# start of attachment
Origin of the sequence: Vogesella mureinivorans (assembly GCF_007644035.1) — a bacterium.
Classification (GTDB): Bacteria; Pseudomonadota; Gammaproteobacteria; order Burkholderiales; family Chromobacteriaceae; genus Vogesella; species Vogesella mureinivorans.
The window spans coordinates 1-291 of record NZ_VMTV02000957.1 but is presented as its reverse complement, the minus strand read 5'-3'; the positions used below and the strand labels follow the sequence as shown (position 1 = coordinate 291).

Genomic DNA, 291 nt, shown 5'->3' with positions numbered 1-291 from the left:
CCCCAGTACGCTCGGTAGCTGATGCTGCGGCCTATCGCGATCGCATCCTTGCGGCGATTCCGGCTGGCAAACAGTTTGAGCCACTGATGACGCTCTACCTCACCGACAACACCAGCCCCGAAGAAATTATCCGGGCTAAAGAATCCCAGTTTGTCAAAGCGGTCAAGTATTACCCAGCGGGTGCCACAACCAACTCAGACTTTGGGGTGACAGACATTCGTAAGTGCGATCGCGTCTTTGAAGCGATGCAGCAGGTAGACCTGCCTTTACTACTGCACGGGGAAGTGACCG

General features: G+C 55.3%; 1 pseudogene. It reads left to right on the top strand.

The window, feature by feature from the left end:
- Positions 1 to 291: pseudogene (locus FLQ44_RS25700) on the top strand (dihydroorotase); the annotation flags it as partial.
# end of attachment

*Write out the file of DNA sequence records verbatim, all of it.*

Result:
Origin of the sequence: Vogesella mureinivorans (assembly GCF_007644035.1) — a bacterium.
Classification (GTDB): Bacteria; Pseudomonadota; Gammaproteobacteria; order Burkholderiales; family Chromobacteriaceae; genus Vogesella; species Vogesella mureinivorans.
The window spans coordinates 1-291 of record NZ_VMTV02000957.1 but is presented as its reverse complement, the minus strand read 5'-3'; the positions used below and the strand labels follow the sequence as shown (position 1 = coordinate 291).

Genomic DNA, 291 nt, shown 5'->3' with positions numbered 1-291 from the left:
CCCCAGTACGCTCGGTAGCTGATGCTGCGGCCTATCGCGATCGCATCCTTGCGGCGATTCCGGCTGGCAAACAGTTTGAGCCACTGATGACGCTCTACCTCACCGACAACACCAGCCCCGAAGAAATTATCCGGGCTAAAGAATCCCAGTTTGTCAAAGCGGTCAAGTATTACCCAGCGGGTGCCACAACCAACTCAGACTTTGGGGTGACAGACATTCGTAAGTGCGATCGCGTCTTTGAAGCGATGCAGCAGGTAGACCTGCCTTTACTACTGCACGGGGAAGTGACCG

General features: G+C 55.3%; 1 pseudogene. It reads left to right on the top strand.

The window, feature by feature from the left end:
- Positions 1 to 291: pseudogene (locus FLQ44_RS25700) on the top strand (dihydroorotase); the annotation flags it as partial.